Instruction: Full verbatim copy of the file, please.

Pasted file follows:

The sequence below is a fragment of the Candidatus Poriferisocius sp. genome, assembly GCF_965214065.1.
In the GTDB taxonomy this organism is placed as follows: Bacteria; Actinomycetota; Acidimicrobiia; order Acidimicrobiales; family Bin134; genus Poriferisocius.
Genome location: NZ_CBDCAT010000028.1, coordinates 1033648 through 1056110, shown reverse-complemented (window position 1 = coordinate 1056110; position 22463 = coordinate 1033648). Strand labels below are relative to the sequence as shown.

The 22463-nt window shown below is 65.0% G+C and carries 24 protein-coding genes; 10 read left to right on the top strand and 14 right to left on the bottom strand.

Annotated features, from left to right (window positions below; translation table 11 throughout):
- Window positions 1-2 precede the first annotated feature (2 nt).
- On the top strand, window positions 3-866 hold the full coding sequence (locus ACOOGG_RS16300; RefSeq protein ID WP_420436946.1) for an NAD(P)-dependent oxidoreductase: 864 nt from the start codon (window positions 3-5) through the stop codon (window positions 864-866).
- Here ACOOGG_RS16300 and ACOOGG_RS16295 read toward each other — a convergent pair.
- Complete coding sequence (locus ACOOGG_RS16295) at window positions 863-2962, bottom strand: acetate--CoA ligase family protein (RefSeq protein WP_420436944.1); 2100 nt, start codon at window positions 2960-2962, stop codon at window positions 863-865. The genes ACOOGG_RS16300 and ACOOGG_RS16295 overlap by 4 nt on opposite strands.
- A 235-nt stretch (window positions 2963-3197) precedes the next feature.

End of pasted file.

The sequence below is a fragment of the Candidatus Poriferisocius sp. genome, assembly GCF_965214065.1.
In the GTDB taxonomy this organism is placed as follows: Bacteria; Actinomycetota; Acidimicrobiia; order Acidimicrobiales; family Bin134; genus Poriferisocius.
Genome location: NZ_CBDCAT010000028.1, coordinates 1033648 through 1056110, shown reverse-complemented (window position 1 = coordinate 1056110; position 22463 = coordinate 1033648). Strand labels below are relative to the sequence as shown.

The 22463-nt window shown below is 65.0% G+C and carries 24 protein-coding genes; 10 read left to right on the top strand and 14 right to left on the bottom strand.

Annotated features, from left to right (window positions below; translation table 11 throughout):
- Window positions 1-2 precede the first annotated feature (2 nt).
- On the top strand, window positions 3-866 hold the full coding sequence (locus ACOOGG_RS16300; RefSeq protein ID WP_420436946.1) for an NAD(P)-dependent oxidoreductase: 864 nt from the start codon (window positions 3-5) through the stop codon (window positions 864-866).
- Here ACOOGG_RS16300 and ACOOGG_RS16295 read toward each other — a convergent pair.
- Complete coding sequence (locus ACOOGG_RS16295) at window positions 863-2962, bottom strand: acetate--CoA ligase family protein (RefSeq protein WP_420436944.1); 2100 nt, start codon at window positions 2960-2962, stop codon at window positions 863-865. The genes ACOOGG_RS16300 and ACOOGG_RS16295 overlap by 4 nt on opposite strands.
- A 235-nt stretch (window positions 2963-3197) precedes the next feature.